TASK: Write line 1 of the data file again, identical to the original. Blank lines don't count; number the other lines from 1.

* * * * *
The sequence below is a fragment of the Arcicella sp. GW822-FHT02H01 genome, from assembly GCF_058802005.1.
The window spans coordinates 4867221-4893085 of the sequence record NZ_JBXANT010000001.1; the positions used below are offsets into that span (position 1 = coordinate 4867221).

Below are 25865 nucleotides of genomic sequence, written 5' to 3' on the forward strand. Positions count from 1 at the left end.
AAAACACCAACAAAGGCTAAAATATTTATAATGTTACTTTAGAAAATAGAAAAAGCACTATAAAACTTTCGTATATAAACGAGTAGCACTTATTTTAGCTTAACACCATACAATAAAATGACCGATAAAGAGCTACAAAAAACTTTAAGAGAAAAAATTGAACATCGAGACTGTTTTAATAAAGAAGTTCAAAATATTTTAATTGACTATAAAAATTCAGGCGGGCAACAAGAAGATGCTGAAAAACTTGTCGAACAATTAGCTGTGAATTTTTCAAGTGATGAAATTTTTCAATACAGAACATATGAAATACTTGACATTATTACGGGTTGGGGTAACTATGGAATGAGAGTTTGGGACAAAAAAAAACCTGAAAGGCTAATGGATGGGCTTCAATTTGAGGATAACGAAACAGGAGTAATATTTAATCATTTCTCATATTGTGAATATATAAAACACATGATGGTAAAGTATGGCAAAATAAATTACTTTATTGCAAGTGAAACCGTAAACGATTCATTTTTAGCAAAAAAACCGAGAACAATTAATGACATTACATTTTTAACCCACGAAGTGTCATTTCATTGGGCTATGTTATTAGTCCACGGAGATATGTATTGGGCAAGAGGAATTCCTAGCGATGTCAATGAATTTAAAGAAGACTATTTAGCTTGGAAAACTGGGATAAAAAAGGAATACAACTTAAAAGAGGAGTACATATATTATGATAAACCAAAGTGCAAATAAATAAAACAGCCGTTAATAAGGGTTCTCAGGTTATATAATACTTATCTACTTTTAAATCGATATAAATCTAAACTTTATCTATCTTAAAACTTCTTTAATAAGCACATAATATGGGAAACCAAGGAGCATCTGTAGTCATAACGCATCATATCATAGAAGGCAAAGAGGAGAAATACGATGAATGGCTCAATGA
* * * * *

The sequence below is a fragment of the Arcicella sp. GW822-FHT02H01 genome, from assembly GCF_058802005.1.